Mark Gongloff is off the newsletter this morning so today's 7.5 Things are brought to you by Jillian Berman.
Thing One: BP's Fine Kind Of NBD: In the latest example of the government not holding companies accountable for major screwups, we have the settlement BP reached with the Department of Justice over the 2010 gulf oil spill. Yes, BP will pay more than $4 billion, a record criminal fine, and accept criminal responsibility for 14 workers that were killed as a result of the spill. But the penalty will hardly put a dent in the company’s profits, and as The Huffington Post’s Mark Gongloff noted Thursday, the company’s stock price actually rose one percent following the announcement. In addition, the deal will do little to offer closure to those still trying to rebuild businesses wrecked as a result of the spill, Chris Kirkham writes in HuffPost.
Though it’s probably no consolation to those still suffering in the Gulf, BP is likely far from done paying for the spill’s damages. The oil giant will probably end up paying even more to the government over civil penalties relating to pollution resulting from the spill, according to the Wall Street Journal.
In addition, a few company officials were indicted on manslaughter charges for 11 workers that died in the spill. Experts say the move may signal a turn to holding company bosses accountable for major accidents, which was more common in the 1980s and 1990s, instead of only blaming the companies themselves, according to The New York Times.
Thing Two: Walmart Facing Trouble Everywhere In The World: It looks like Walmart’s bribery woes aren't just limited to the Western hemisphere. The company may have violated the U.S. anti-bribery law in China, India and Brazil, according to an internal probe, on top of the Mexican allegations we already know about. The investigation indicates that Walmart officials are growing increasingly alarmed over the possibility that bribery may have corrupted its international business, The New York Times reports. The annoucement comes just one day after the Justice Department and the Securities and Exchange Commission issued a 120-page report on the anti-bribery law or the Foreign Corrupt Practices Act, just so companies are very clear on what exactly constitutes an illegal foreign bribe, according to the Financial Times.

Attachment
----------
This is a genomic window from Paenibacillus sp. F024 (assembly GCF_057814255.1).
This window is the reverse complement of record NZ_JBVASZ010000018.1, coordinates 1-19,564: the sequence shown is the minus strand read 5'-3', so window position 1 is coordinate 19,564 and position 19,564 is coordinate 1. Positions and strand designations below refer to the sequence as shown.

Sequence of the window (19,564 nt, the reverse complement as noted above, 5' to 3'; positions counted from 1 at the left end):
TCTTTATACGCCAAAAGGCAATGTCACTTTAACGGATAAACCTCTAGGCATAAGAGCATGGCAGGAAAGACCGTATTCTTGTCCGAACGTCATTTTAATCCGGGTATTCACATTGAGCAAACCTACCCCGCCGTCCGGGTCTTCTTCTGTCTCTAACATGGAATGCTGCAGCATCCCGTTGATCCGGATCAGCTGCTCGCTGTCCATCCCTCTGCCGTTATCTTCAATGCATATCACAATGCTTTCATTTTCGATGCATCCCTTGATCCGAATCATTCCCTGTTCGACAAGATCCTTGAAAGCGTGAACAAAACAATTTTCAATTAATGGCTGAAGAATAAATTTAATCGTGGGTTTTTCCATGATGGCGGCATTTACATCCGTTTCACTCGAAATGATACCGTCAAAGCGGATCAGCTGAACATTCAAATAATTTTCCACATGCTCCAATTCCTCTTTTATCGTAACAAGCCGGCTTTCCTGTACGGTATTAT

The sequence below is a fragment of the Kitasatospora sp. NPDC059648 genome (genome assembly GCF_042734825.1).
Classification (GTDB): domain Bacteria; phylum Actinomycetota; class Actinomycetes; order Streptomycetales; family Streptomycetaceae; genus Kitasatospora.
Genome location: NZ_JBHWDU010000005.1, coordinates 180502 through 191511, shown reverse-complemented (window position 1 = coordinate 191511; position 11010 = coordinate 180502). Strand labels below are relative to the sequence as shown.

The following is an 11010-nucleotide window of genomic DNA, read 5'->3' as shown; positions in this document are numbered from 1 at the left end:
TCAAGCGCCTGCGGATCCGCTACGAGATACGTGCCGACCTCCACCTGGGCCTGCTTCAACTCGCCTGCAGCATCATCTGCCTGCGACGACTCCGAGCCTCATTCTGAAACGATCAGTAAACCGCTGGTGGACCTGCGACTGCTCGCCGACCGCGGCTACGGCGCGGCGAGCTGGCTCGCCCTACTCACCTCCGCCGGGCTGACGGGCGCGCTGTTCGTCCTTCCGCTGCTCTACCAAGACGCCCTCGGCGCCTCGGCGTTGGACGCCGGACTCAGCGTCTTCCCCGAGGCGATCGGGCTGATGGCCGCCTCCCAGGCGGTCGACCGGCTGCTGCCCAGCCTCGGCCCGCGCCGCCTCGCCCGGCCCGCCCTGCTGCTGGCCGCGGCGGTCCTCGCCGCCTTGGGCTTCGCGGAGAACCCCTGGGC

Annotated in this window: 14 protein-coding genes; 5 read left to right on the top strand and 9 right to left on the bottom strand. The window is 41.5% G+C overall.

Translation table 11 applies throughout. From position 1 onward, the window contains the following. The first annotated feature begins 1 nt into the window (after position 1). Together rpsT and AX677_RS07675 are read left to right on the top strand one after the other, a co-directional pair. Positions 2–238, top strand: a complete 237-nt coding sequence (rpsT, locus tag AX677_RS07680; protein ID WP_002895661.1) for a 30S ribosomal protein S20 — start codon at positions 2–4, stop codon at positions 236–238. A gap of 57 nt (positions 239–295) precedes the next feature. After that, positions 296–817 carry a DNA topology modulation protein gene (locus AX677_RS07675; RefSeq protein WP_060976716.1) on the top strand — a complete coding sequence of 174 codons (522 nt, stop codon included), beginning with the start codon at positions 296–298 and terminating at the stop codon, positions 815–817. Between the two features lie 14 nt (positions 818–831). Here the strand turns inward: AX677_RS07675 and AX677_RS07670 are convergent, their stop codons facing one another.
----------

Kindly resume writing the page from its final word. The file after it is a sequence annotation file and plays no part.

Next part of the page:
Meanwhile, Walmart is facing trouble at home. A group of Walmart workers is planning strikes at 1,000 store locations on Black Friday, the biggest shopping day of the year, The Huffington Post’s Alice Hines reports. The workers’ concerns center mostly around claims that Walmart retaliates against employees’ attempts to organize.
Thing Three: Eurozone Not Done Suffering: Well, the Eurozone is back in trouble again, and it comes as a surprise to exactly no one. The region fell back into recession last quarter for the second time since the 2009 global financial crisis. Likely much to Angela Merkel’s disdain, Germany and France couldn’t do enough to cancel out the struggles of other countries in region.
Thing Four: Ben Bernanke Makes Everyone A Little Bit Sad: Federal Reserve chairman Ben Bernanke was a bit of a Debbie Downer Thursday, raining on the media’s the-housing-crisis-is-over parade. In a speech to the Operation HOPE Global Financial Dignity Summit, Bernanke said that the housing market is “far from being out of the woods,” according to Reuters. The Fed chairman blamed strict lending standards in part for the slow recovery. He also noted that the still-ongoing housing crisis hit minorities and low-income Americans harder than other groups, according to CNNMoney. Bernanke highlighted the fact that black homeownership rates have fallen five percent over the last eight years, compared with a two-percent drop in homeownership rates for everyone else.